So, what you’ll want to do is, start gathering financial records that correspond with those elements. Collect data from past sales, overhead expenses, and ordering patterns, if possible. At this stage, your goal is to pool all of your financial information together so you can piece together a clear picture of how much revenue is coming in and how much your organization spends on everything from wages to raw materials.
We’ll say this, accessing historical data is one of the key reasons we recommend digitizing everything related to procurement and finance. Over time, you’ll build up this robust database that you can use as a starting point for budgets and forecasting.
Last year’s numbers can give you a sense of what to expect this coming year, but make sure you adjust for any price increases, rising demand, or changes in vendors.
Target Sales and Profits
The first step is to develop a revenue target. You’ll want to start with sales and profits because this information will inform the rest of your projections, from what you’ll need to order to make sure that you have enough goods to sell to whether you can start shifting your focus toward growth.
Make sure you don’t overestimate. Instead, base your projections on deals in your sales pipeline, combined with historical performance.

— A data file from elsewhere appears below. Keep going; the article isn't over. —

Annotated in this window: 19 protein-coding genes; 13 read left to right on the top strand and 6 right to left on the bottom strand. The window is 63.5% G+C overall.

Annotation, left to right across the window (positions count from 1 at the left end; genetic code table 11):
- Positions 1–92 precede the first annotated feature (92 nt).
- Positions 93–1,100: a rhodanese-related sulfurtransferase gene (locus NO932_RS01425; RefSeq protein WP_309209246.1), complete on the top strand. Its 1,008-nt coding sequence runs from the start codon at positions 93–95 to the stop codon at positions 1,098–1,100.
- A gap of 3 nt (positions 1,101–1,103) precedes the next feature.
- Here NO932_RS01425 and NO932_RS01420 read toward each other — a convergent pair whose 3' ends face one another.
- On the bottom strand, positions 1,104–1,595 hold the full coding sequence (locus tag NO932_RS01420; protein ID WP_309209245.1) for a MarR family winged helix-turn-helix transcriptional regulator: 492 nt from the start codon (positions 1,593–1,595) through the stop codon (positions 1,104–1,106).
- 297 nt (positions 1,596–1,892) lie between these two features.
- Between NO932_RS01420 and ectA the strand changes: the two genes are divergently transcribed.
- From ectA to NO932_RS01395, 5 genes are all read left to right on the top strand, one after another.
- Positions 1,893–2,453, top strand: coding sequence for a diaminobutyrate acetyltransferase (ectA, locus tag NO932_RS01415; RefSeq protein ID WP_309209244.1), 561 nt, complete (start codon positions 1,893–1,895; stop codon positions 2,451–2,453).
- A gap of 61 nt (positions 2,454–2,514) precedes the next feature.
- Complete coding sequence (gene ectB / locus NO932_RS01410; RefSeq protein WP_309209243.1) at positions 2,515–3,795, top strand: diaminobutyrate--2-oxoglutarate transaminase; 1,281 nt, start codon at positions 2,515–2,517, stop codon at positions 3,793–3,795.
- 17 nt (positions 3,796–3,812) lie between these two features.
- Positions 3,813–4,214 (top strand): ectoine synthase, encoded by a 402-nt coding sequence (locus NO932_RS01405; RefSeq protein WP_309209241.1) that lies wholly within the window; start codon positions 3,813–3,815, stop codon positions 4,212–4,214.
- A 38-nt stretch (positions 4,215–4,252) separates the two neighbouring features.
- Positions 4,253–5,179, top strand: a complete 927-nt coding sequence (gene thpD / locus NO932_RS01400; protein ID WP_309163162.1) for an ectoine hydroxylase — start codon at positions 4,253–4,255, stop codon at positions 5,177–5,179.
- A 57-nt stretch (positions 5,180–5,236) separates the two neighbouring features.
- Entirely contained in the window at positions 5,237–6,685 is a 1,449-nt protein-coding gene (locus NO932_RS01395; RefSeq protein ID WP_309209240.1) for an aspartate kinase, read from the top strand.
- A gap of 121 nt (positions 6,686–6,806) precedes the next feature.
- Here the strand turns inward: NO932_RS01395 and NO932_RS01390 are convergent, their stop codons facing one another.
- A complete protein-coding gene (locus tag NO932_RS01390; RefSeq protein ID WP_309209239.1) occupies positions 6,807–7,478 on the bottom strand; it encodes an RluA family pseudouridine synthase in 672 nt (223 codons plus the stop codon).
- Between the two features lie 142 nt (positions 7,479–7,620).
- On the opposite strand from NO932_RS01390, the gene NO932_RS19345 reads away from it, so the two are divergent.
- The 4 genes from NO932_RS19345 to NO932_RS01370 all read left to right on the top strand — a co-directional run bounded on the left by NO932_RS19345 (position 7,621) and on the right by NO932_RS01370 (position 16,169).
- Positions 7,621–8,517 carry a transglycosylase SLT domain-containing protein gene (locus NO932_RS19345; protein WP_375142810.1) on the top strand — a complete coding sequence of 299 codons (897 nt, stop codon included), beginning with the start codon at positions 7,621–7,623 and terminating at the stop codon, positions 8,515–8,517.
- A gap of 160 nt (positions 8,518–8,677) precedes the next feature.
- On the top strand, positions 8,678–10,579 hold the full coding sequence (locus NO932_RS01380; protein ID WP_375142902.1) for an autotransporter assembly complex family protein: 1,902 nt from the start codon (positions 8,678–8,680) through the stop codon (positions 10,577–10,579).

Aside from some fleeting optimism, there’s no benefit to inflating your projected sales–it will only create difficulties later on.
After reviewing sales from the past year, look at your current customer lineup. Are there more customers on the roster than you had last year? How much does each customer spend on average? Are you poised to close a few large deals?
You’ll also want to think about what would happen if the market changed for the worse–what if you lost a major customer or a bunch of clients stopped buying from you?
Record All Operating Expenses
Ideally, your financial statements should have an itemized list of variable and fixed expenses that you’ve incurred over the past year. This includes things like salaries, rent, freight, utilities, taxes, and more.
Estimate Your Gross Profit Margin
This means you’ll need to add up how much you’ve spent on inventory, storage, freight, and other costs, then subtract that number from your overall revenue to get your gross profit margin.
Keep in mind that this requires some ongoing monitoring and adjusting. One supplier’s price might rise, or you might find yourself paying more in freight from one quarter to the next. In any case, make sure you record these changes in your budgeting tool so that you’ll have a sense of how these small fluctuations impact your ability to reach your profit targets.